The author of the letter 1 John offers us a test — a test of whether “we are in Him,” who is Christ the Lord. If we “claim to be dwelling in Him” then we “bind [ourselves] to live as Christ Himself lived.” And, in living as Christ lived, we will follow what the author refers to as “no new command. It is the old command you always had before you; the old command is the message which you heard at the beginning. And yet again it is a new command that I am giving you — new in the sense that the darkness is passing and the real light already shines. Christ has made this true.”

 

“Only the man who loves his brother dwells in the light; there is nothing to make him stumble.” (1 John 2: 10-11)

 

The darkness which is passing is hatred — hatred of God, of self, of neighbor, of brother and sister, of strangers, of the world God has created. If we hate, then we necessarily dwell in darkness. “The one who hates his brother is in darkness; he walks in the dark and has no idea where he is going, because the darkness has made him blind.” (1 John 2:11)

 

The darkness which is passing is blinding — hatred of God, of self, of neighbor, of brother and sister, of strangers, of the world God has created makes us sightless, wandering about directionless and literally lost.

 

“Do not set your hearts on the godless world or anything in it.” (1 John 2:18) Instead, set your hearts on “the real light [which] alr

“An Obligation To Love” ( Romans 15: 1-2, HCSB ) by Carley Evans


“Now we who are strong have an obligation to bear the weaknesses of those without strength, and not to please ourselves. Each one of us must please his neighbor for his good, to build him up.”

 

“Therefore,” says Paul, “let us no longer criticize one another. Instead decide never to put a stumbling block or pitfall in your brother’s way.” (Romans 14:13)

 

If we are strong, we may be able to genuinely say “that nothing is unclean in itself.” But if we are weak, we may find our conscience pricked by that very act another finds acceptable, perhaps even finds suitable. If we are weak, we may protest against the other. If we are strong, we are to bear up under this protest. In a sense we are to deny what we know to be true –“that nothing is unclean in itself” — and avoid participating in that activity in the face of the one who is weak. In this way, we (who are strong) will not harm the one who is weak.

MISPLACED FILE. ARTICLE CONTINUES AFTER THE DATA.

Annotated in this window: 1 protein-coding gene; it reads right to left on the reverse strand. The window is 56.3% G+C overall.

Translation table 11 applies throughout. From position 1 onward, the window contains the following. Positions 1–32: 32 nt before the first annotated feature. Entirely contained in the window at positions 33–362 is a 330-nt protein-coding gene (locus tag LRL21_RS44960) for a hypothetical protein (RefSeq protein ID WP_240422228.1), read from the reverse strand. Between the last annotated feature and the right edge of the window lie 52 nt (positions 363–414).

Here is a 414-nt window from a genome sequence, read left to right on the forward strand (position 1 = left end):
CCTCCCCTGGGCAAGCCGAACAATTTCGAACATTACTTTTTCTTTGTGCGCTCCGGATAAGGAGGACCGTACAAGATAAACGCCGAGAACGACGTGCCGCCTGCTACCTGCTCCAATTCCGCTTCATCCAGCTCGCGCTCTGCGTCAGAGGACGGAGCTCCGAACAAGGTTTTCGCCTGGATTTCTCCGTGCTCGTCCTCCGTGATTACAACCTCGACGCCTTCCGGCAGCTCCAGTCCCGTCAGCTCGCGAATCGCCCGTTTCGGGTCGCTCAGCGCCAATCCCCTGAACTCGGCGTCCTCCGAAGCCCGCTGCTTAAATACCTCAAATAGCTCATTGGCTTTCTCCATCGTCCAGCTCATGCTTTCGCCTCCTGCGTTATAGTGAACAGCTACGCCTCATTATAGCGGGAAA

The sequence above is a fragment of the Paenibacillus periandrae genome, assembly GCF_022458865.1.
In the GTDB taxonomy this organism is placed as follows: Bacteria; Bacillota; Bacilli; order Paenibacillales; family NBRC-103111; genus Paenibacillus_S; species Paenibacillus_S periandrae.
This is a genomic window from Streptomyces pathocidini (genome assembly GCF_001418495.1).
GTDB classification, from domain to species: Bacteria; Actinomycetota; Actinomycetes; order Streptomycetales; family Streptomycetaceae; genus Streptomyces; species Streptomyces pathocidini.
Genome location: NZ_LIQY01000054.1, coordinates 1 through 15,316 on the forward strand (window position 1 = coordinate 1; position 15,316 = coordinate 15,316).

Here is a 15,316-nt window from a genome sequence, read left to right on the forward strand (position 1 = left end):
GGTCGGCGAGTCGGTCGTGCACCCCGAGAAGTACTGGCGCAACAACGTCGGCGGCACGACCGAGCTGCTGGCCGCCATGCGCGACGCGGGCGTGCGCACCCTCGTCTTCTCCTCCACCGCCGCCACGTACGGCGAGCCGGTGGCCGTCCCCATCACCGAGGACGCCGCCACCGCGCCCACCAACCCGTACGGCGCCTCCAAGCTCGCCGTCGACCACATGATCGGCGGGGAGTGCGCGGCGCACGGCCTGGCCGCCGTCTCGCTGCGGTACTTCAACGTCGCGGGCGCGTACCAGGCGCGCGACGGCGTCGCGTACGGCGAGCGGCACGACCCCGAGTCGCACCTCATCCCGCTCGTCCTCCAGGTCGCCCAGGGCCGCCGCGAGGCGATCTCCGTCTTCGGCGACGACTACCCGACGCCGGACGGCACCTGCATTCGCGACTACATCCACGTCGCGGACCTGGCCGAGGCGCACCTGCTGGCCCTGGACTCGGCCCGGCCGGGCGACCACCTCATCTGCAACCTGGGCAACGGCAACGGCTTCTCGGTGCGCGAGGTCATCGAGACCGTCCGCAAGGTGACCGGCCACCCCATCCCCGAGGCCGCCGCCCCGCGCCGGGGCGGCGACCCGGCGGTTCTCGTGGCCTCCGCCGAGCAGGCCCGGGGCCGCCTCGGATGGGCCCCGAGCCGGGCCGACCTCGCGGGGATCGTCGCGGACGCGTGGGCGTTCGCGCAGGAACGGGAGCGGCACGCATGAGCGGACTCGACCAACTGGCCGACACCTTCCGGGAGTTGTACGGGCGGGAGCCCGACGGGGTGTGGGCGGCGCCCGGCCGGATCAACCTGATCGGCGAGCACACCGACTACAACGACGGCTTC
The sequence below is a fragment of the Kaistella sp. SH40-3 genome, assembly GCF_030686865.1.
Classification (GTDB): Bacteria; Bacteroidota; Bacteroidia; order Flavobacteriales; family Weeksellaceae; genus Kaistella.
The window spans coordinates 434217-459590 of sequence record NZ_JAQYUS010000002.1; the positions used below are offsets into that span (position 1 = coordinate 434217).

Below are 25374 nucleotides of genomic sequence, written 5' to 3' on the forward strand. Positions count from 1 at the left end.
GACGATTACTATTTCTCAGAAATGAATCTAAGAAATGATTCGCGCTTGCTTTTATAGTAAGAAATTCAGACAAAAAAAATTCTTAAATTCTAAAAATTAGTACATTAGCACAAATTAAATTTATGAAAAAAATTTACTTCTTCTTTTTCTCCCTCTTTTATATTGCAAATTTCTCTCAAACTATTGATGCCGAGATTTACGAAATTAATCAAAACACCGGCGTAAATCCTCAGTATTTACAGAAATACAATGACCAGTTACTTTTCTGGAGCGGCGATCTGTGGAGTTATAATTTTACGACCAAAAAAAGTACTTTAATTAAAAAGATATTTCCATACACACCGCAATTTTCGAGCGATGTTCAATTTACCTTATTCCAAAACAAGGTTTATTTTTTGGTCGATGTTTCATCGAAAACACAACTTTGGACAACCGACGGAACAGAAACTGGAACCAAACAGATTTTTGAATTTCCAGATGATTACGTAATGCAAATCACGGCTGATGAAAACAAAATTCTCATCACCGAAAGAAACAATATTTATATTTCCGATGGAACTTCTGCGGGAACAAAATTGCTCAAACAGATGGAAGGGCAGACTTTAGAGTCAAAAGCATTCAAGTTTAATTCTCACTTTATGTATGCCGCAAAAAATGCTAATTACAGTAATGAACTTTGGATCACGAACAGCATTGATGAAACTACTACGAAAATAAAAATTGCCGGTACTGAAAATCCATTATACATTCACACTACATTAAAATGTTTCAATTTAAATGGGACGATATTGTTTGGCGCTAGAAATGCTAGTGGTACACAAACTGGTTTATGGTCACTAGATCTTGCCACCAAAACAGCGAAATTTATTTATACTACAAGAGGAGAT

James say, “Brothers, do not complain about one another, so that you will not be judged. Look, the judge stands at the door!” (James 5:9)

 

Peter says, “Now finally, all of you should be like-minded and sympathetic, should love believers, and be compassionate and humble, not paying back evil for evil or insult for insult but, on the contrary, giving a blessing, since you are called for this, so that you can inherit a blessing.” (1 Peter 3:8-9)

 

“Above all, maintain an intense love for each other, since love covers a multitude of sins.” (1 Peter 4:8)

 

“Love is patient, love is kind. Love does not envy, is not boastful, is not conceited, does not act improperly, is not selfish, is not provoked, and does not keep a record of wrongs.” (1 Corinthians 13:4-5)

“Love Manifests Itself” ( Deuteronomy 13: 4, NEB ) by Carley Evans


“You must follow the Lord your God and fear Him; you must keep His commandments and obey Him, serve Him and hold fast to Him.”

 

Walking along the Sea of Galilee, Jesus sees two fishermen brothers – Simon and Andrew. “Jesus says to them, ‘Come with Me, and I will make you fishers of men.’ And at once they leave their nets and follow Him.” (Matthew 4: 19-20)

 

Jesus may have told them, “Come to Me, [you] whose work is hard, whose load is heavy; and I will give you relief. Bend your necks to My yoke, and learn from Me, for I Am gentle and humble-hearted; and your souls will find relief. For My yoke is good to bear, my load is light.” (Matthew 11: 28-30)

 

The Pharisees want to know what is the greatest commandment. Jesus answers, ” ‘Love the Lord your God with all your heart, with all your soul, with all your mind. That is the greatest commandment. It comes first. The second is like it: Love your neighbor as yourself. Everything in the Law and the prophets hangs on these two commandments.’ ” (Matthew 22: 37-40)

 

Love manifests itself, says Jesus. He speaks of the final day when “those on His right hand” receive God’s blessings. “For when I was hungry, you gave Me food; when thirsty, you gave Me drink; when I was a stranger, you took Me into your home, when naked you clothed Me; when I was ill you came to My help, when in prison you visited Me.”  But, those to His right hand do not realize what He is saying to them, so He clarifies: “I tell you this: anything you did for one of My brothers here, however humble, you did for Me.” (Matthew 25:35-37, 40)

 

“In a word, there are three things that last for ever: faith, hope, and love; but the greatest of them all is love. Put love first.” (1 Corinthians 13: 13-14:1)